Kostick, Conor. 2008. Saga.
All motion ceased. A Communication-Assassination probe gradually awoke from a dream in which it had been submerged far beneath deep arctic waters. Barely ten million kilometers away, a star was blazing with uncomfortable brightness. The probe slid filters over its sensors, the first action it had taken in a hundred and fourteen years, five months, three days, seventeen hours, and forty-four seconds. It conjectured that a human being waking up to a bright morning and reaching for sunglasses would feel exactly the same as the probe did now.
Saga is the 'thrilling' conclusion to Epic. (I reviewed Epic here. This was my lead: "Looking for a fast-paced science-fiction novel set on a distant planet? Looking for a novel that explores the depths of the video world? The fun of video gaming and virtual realities? Looking for a great dystopic novel? Look no further for all your needs than Conor Kostick’s novel Epic. Looking for a fast-paced science-fiction novel set on a distant planet? Looking for a novel that explores the depths of the video world? The fun of video gaming and virtual realities? Looking for a great dystopic novel? Look no further for all your needs than Conor Kostick’s novel Epic.") Change "Saga" for "Epic" and it's still a fairly accurate assessment.
When Epic concluded, the video game "Epic" perished. But soon after, there's a new game to be found on New Earth. A new game with deadly consequences. A game delivered via probe. (I'm assuming satellite probe, satellite feed would be an appropriate description though I don't know if the book sums it up like that.) The citizens are unaware of the game's origins, and definitely unaware of the risks, unaware that they're putting their lives on the line.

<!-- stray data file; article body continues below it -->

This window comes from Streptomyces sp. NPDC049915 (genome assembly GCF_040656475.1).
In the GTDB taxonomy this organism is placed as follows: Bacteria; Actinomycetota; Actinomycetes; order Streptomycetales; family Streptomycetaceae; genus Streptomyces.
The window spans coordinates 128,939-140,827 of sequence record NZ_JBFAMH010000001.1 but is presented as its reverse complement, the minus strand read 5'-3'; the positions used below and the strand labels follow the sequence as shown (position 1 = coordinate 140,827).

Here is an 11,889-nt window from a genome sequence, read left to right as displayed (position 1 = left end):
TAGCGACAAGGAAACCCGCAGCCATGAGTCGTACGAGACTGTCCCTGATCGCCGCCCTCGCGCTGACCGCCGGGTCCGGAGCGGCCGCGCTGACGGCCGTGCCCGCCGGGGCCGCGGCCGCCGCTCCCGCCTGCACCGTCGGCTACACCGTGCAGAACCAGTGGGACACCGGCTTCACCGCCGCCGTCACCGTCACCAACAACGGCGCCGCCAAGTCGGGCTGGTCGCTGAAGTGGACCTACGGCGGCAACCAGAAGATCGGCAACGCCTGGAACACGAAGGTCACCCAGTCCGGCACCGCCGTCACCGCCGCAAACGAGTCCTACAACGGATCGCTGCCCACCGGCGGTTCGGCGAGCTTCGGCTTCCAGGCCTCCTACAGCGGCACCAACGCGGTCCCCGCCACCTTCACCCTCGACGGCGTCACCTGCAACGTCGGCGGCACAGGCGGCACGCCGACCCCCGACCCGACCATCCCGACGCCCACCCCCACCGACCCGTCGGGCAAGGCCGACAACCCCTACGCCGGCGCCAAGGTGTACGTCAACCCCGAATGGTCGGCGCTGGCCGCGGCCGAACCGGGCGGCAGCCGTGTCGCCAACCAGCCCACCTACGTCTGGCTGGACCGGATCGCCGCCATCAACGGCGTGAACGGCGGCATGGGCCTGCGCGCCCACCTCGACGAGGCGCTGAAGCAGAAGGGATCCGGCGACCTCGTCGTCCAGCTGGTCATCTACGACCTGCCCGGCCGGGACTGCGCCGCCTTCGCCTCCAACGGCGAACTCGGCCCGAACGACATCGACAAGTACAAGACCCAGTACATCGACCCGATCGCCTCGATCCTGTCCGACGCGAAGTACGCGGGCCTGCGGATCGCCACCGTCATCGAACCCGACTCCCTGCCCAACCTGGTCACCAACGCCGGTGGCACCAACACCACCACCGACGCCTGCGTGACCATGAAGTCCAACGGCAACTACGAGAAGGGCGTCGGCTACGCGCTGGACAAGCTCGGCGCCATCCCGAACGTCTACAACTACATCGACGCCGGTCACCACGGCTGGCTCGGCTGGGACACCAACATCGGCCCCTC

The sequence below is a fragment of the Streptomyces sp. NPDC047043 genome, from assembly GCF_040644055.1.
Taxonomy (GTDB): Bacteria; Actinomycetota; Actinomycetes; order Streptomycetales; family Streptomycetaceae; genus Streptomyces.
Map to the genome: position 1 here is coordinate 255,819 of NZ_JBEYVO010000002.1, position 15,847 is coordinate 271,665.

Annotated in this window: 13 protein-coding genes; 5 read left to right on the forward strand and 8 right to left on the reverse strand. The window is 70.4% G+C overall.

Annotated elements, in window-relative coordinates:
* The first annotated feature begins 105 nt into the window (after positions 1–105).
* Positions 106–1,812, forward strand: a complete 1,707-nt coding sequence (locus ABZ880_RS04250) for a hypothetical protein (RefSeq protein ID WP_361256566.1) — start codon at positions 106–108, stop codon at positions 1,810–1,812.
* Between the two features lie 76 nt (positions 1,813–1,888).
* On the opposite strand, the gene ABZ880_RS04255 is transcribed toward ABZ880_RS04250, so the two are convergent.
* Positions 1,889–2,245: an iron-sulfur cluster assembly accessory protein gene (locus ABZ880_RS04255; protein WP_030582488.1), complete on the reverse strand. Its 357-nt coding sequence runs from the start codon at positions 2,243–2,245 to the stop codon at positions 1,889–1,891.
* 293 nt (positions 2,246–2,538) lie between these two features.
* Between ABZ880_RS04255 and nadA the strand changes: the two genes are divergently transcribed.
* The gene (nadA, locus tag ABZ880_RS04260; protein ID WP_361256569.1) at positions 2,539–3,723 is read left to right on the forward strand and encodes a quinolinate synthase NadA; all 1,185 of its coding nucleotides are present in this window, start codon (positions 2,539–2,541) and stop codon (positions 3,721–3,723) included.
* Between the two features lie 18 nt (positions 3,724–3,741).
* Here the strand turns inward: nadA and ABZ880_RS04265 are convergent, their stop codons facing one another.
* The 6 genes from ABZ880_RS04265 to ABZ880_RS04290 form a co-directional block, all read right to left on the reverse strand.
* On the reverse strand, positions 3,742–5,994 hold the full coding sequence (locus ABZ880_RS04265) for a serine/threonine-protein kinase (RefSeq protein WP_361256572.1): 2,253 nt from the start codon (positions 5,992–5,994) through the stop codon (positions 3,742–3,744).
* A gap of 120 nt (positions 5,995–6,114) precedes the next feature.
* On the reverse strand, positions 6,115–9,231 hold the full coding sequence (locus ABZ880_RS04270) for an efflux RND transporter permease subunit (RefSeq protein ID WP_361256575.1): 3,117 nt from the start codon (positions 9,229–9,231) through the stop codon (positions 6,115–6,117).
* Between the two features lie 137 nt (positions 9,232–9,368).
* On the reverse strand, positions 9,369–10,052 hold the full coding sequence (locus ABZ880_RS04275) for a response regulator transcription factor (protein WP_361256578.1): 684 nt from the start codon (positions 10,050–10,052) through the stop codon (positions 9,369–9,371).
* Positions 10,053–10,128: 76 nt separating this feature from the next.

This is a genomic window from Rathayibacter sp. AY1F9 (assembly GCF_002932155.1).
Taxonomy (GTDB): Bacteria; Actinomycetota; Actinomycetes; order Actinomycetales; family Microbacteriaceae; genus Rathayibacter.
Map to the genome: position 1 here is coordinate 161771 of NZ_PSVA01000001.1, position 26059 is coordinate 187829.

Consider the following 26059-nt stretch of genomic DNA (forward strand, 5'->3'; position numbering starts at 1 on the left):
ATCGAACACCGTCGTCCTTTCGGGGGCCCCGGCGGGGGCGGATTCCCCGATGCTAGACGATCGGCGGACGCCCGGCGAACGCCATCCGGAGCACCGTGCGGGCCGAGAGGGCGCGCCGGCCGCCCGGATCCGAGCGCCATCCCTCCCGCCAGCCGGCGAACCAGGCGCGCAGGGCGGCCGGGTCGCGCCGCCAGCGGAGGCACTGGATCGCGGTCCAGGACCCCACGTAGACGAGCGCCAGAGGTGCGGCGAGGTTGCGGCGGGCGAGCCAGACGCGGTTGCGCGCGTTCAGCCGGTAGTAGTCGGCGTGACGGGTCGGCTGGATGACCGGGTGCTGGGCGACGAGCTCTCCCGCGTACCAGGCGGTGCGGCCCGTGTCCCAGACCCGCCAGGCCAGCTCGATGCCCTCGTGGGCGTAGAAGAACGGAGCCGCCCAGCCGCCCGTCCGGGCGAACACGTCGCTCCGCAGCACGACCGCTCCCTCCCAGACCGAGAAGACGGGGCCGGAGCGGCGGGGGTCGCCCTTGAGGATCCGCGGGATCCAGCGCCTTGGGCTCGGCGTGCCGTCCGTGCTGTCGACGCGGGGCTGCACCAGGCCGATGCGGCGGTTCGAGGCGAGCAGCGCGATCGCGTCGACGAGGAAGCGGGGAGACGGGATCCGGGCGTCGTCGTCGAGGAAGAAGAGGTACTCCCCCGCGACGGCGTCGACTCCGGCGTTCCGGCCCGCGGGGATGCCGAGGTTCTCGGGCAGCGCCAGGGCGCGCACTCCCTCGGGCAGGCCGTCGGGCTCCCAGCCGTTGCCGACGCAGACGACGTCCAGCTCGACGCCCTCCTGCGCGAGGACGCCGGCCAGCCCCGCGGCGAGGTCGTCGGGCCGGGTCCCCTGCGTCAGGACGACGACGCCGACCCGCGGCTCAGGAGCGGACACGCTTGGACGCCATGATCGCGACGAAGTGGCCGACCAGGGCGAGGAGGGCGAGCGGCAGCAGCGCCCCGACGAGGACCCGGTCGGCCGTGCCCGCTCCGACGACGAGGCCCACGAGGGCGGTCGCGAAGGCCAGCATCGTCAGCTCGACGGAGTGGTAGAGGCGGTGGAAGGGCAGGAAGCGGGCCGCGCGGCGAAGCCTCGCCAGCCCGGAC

Featuring mainly new characters, the book takes readers on another exciting adventure. Old characters both 'real' and 'virtual' do have a role in the plot. Saga--for that is the name of the game--is a very different virtual world than Epic was. It's urban for one thing. Second, there's no magic. Which gives Cinderella Dragonslayer a distinct advantage. All other humans on New Earth have to start from scratch, create new avatars. But for whatever reason, the probe was unable to erase Cinderella. So Erik is the only player who is unaffected, unchanged, by the Dark Queen's secret strategy.
Who is the Dark Queen? I'll leave that for you to discover. Same goes with the details of her secret strategy. Suffice to say that if you like excitement and suspense, you'll probably enjoy this one.
If I'm being honest, I must admit that I liked the 'game' Epic much much better than the 'game' Saga. But the writing, the style, the characters, the plot are equally enjoyable. I just prefer the fantasy/magic elements more than urban street fighting and anarchist punk air boarding. But that's just me.